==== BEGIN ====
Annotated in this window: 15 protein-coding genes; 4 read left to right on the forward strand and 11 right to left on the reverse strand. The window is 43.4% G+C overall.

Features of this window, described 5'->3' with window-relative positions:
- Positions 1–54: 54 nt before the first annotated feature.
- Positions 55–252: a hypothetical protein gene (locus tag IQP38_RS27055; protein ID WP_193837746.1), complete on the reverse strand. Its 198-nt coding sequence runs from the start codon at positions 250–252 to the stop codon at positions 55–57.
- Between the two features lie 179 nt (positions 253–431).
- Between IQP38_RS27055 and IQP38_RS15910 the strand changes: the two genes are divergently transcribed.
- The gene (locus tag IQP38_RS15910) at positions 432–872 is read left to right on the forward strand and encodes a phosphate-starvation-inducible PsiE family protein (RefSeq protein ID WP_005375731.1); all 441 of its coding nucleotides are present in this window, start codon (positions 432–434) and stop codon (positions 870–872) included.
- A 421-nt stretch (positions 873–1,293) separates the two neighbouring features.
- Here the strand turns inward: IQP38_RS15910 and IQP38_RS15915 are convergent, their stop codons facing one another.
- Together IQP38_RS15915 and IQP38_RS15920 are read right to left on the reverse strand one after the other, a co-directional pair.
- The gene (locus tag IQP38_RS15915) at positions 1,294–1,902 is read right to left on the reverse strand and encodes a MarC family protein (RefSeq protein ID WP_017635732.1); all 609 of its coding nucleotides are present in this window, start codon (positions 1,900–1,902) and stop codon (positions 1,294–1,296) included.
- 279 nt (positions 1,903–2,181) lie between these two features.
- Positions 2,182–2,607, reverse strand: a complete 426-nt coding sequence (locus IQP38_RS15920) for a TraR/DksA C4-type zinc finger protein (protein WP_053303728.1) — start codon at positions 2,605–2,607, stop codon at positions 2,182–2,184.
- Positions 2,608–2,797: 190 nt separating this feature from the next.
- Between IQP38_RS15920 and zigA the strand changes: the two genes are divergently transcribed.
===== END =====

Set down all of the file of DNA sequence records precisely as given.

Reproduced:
Annotated in this window: 15 protein-coding genes; 4 read left to right on the forward strand and 11 right to left on the reverse strand. The window is 43.4% G+C overall.

Features of this window, described 5'->3' with window-relative positions:
- Positions 1–54: 54 nt before the first annotated feature.
- Positions 55–252: a hypothetical protein gene (locus tag IQP38_RS27055; protein ID WP_193837746.1), complete on the reverse strand. Its 198-nt coding sequence runs from the start codon at positions 250–252 to the stop codon at positions 55–57.
- Between the two features lie 179 nt (positions 253–431).
- Between IQP38_RS27055 and IQP38_RS15910 the strand changes: the two genes are divergently transcribed.
- The gene (locus tag IQP38_RS15910) at positions 432–872 is read left to right on the forward strand and encodes a phosphate-starvation-inducible PsiE family protein (RefSeq protein ID WP_005375731.1); all 441 of its coding nucleotides are present in this window, start codon (positions 432–434) and stop codon (positions 870–872) included.
- A 421-nt stretch (positions 873–1,293) separates the two neighbouring features.
- Here the strand turns inward: IQP38_RS15910 and IQP38_RS15915 are convergent, their stop codons facing one another.
- Together IQP38_RS15915 and IQP38_RS15920 are read right to left on the reverse strand one after the other, a co-directional pair.
- The gene (locus tag IQP38_RS15915) at positions 1,294–1,902 is read right to left on the reverse strand and encodes a MarC family protein (RefSeq protein ID WP_017635732.1); all 609 of its coding nucleotides are present in this window, start codon (positions 1,900–1,902) and stop codon (positions 1,294–1,296) included.
- 279 nt (positions 1,903–2,181) lie between these two features.
- Positions 2,182–2,607, reverse strand: a complete 426-nt coding sequence (locus IQP38_RS15920) for a TraR/DksA C4-type zinc finger protein (protein WP_053303728.1) — start codon at positions 2,605–2,607, stop codon at positions 2,182–2,184.
- Positions 2,608–2,797: 190 nt separating this feature from the next.
- Between IQP38_RS15920 and zigA the strand changes: the two genes are divergently transcribed.